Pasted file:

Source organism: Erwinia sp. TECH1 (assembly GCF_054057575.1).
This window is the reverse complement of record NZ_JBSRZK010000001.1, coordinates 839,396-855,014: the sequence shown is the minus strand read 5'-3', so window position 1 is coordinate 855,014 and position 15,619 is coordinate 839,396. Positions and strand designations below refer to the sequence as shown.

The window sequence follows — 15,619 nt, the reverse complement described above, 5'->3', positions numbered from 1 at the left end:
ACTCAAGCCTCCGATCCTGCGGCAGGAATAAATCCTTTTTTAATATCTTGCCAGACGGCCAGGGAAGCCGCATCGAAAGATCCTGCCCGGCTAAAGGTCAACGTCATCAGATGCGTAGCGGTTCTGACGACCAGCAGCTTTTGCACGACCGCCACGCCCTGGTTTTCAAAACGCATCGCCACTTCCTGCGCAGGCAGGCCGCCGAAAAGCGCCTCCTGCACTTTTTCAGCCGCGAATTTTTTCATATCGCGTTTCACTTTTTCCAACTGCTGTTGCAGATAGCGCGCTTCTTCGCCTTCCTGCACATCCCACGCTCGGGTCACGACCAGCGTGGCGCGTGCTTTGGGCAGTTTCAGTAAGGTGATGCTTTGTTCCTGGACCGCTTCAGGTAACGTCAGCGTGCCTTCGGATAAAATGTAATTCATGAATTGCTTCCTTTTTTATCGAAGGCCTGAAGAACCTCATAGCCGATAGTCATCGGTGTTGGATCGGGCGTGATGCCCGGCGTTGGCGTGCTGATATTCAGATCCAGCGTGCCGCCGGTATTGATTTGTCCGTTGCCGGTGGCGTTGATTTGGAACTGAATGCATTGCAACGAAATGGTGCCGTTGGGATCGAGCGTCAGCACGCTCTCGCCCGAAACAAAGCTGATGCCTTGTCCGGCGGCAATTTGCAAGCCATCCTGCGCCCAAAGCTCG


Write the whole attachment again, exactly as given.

Source organism: Erwinia sp. TECH1 (assembly GCF_054057575.1).
This window is the reverse complement of record NZ_JBSRZK010000001.1, coordinates 839,396-855,014: the sequence shown is the minus strand read 5'-3', so window position 1 is coordinate 855,014 and position 15,619 is coordinate 839,396. Positions and strand designations below refer to the sequence as shown.

The window sequence follows — 15,619 nt, the reverse complement described above, 5'->3', positions numbered from 1 at the left end:
ACTCAAGCCTCCGATCCTGCGGCAGGAATAAATCCTTTTTTAATATCTTGCCAGACGGCCAGGGAAGCCGCATCGAAAGATCCTGCCCGGCTAAAGGTCAACGTCATCAGATGCGTAGCGGTTCTGACGACCAGCAGCTTTTGCACGACCGCCACGCCCTGGTTTTCAAAACGCATCGCCACTTCCTGCGCAGGCAGGCCGCCGAAAAGCGCCTCCTGCACTTTTTCAGCCGCGAATTTTTTCATATCGCGTTTCACTTTTTCCAACTGCTGTTGCAGATAGCGCGCTTCTTCGCCTTCCTGCACATCCCACGCTCGGGTCACGACCAGCGTGGCGCGTGCTTTGGGCAGTTTCAGTAAGGTGATGCTTTGTTCCTGGACCGCTTCAGGTAACGTCAGCGTGCCTTCGGATAAAATGTAATTCATGAATTGCTTCCTTTTTTATCGAAGGCCTGAAGAACCTCATAGCCGATAGTCATCGGTGTTGGATCGGGCGTGATGCCCGGCGTTGGCGTGCTGATATTCAGATCCAGCGTGCCGCCGGTATTGATTTGTCCGTTGCCGGTGGCGTTGATTTGGAACTGAATGCATTGCAACGAAATGGTGCCGTTGGGATCGAGCGTCAGCACGCTCTCGCCCGAAACAAAGCTGATGCCTTGTCCGGCGGCAATTTGCAAGCCATCCTGCGCCCAAAGCTCG